IS THE ENVIRONMENTAL APPEALS BOARD UNCONSTITUTIONAL OR UNLAWFUL?

Author:Funk, William
 
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  1. INTRODUCTION 737 II. ARE EAB JUDGES OFFICERS OF THE UNITED STATES? 739 III. ARE THE MEMBERS OF THE EAB APPOINTED IN ACCORDANCE WITH 740 THE REQUIREMENTS OF THE APPOINTMENTS CLAUSE? IV. CONCLUSION 746 I. INTRODUCTION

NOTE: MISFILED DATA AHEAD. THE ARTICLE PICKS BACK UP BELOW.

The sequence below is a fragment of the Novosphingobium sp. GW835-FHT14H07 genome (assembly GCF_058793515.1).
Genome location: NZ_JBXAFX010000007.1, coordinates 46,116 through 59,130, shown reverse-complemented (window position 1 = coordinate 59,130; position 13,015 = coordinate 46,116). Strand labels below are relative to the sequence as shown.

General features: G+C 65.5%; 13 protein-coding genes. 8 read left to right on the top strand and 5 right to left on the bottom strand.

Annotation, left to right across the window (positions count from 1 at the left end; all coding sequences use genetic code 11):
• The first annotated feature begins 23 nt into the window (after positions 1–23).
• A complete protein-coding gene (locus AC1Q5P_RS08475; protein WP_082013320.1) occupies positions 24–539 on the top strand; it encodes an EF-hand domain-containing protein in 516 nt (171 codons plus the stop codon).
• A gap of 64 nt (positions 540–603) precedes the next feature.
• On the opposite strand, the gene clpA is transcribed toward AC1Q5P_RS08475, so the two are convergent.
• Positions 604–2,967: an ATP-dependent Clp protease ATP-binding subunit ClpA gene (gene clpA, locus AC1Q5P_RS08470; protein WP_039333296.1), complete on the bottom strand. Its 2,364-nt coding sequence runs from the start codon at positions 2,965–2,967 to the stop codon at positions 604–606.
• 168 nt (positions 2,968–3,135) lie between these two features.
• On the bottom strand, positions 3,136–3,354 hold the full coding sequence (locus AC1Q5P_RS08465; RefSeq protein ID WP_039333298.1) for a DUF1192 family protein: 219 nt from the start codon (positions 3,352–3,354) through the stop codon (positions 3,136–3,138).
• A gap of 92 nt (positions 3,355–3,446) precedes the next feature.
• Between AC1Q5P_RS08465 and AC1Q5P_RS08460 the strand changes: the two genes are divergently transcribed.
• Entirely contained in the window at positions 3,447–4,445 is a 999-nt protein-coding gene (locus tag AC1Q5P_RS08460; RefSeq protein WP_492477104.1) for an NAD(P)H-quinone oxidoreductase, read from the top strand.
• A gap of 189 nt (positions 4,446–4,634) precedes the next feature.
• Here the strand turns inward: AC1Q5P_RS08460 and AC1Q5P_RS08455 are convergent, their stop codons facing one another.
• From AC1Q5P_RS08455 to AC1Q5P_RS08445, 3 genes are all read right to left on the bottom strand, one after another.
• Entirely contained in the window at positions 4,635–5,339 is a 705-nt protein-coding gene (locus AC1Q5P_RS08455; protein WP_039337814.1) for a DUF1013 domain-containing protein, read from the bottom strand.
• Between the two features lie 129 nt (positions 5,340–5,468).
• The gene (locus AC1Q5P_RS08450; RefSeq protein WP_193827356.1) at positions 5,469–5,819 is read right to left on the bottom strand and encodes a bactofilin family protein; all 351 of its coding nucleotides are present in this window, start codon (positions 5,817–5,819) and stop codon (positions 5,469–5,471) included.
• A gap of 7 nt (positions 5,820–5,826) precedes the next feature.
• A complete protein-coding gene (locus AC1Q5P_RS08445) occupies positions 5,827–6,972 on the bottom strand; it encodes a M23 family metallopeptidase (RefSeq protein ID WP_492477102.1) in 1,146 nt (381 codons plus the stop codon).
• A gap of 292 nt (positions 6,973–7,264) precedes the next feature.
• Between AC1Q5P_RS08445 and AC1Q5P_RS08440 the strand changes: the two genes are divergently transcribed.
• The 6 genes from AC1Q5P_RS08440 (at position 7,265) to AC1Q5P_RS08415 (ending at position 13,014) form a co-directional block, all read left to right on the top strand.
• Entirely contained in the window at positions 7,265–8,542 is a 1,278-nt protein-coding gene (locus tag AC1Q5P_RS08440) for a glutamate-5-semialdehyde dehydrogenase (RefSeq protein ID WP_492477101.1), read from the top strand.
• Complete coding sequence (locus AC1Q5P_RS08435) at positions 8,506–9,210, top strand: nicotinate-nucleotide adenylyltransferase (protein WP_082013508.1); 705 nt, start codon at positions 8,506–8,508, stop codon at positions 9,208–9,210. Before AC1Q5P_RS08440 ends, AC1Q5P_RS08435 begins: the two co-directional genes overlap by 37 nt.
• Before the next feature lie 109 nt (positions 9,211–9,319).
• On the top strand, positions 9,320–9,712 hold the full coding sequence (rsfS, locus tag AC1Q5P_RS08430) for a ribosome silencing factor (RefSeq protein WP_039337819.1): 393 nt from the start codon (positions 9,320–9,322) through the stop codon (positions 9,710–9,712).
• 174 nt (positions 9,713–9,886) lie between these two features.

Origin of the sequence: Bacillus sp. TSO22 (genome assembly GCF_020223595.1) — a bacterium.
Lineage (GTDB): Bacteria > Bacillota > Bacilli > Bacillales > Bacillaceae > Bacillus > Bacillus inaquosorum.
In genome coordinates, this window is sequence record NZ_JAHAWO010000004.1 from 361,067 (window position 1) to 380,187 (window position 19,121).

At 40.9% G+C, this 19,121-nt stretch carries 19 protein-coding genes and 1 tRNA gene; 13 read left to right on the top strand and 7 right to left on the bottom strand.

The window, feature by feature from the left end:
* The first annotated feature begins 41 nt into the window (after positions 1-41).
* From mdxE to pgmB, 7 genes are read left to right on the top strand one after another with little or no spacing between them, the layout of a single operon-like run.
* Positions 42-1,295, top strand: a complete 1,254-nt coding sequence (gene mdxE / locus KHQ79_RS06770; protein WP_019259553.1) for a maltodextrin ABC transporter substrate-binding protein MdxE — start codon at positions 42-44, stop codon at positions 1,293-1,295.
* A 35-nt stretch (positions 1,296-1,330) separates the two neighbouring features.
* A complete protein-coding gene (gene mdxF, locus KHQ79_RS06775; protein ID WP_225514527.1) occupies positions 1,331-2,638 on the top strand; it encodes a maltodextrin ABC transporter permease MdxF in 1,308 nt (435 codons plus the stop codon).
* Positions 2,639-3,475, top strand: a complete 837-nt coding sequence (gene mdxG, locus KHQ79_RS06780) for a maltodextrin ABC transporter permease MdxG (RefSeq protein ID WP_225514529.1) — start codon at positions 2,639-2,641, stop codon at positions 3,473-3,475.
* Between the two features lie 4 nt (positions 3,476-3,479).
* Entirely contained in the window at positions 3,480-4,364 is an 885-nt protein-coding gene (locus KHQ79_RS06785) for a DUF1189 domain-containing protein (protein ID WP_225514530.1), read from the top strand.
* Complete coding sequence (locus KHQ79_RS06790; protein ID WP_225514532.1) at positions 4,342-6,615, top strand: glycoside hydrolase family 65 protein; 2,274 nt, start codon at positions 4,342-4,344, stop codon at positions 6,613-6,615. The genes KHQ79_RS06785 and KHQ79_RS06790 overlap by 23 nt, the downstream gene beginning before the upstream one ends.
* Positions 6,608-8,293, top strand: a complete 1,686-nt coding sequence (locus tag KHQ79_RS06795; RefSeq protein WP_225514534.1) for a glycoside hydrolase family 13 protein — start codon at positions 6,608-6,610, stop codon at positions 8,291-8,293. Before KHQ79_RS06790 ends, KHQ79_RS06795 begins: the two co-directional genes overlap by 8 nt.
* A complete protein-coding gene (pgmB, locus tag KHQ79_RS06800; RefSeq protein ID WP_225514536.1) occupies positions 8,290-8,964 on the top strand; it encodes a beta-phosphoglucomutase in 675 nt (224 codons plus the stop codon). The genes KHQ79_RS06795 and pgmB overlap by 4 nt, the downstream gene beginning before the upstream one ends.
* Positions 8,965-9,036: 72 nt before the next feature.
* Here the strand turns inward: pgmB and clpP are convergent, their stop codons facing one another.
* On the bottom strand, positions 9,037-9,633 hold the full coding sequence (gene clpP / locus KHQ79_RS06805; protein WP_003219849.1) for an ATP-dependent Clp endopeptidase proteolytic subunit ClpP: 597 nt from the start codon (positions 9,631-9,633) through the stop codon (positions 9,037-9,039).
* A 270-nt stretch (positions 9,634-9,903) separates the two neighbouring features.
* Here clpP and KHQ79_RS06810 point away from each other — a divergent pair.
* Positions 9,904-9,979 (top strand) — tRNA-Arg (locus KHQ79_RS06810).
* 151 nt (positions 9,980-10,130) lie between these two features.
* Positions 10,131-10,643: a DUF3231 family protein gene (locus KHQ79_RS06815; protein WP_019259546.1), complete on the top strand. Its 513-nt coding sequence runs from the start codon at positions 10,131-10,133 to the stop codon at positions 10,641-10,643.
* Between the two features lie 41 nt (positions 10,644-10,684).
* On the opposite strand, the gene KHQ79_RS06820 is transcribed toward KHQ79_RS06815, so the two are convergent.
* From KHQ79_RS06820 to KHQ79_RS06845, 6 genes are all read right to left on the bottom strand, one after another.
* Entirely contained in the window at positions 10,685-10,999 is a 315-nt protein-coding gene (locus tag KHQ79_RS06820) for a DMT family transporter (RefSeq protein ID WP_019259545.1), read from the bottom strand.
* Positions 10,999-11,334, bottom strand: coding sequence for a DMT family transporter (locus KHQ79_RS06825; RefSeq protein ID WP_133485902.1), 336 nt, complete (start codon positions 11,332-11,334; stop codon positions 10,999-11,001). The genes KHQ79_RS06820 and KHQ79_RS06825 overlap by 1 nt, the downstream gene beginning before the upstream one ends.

Under various statutes, the U.S. Environmental Protection Agency (EPA) conducts adjudications, some of which are formal adjudications under the Administrative Procedure Act (1) (APA) and some of which are informal adjudications under agency regulations. Administrative Law Judges (ALJs) decide formal adjudications and other officers or employees decide informal adjudications. A person unhappy with these initial decisions may appeal them within the agency. Prior to 1992, the Administrator of the EPA had delegated the authority to make the agency's final decision in certain cases to Judicial Officers and had retained final decision authority in other cases. (2) In 1992, however, he created the Environmental Appeals Board (EAB) by "internal agency action" to replace the Judicial Officers and to have final decisional authority for the agency in all cases. (3) The EAB consists of four Senior Executive Service career persons appointed by the Administrator of EPA. (4)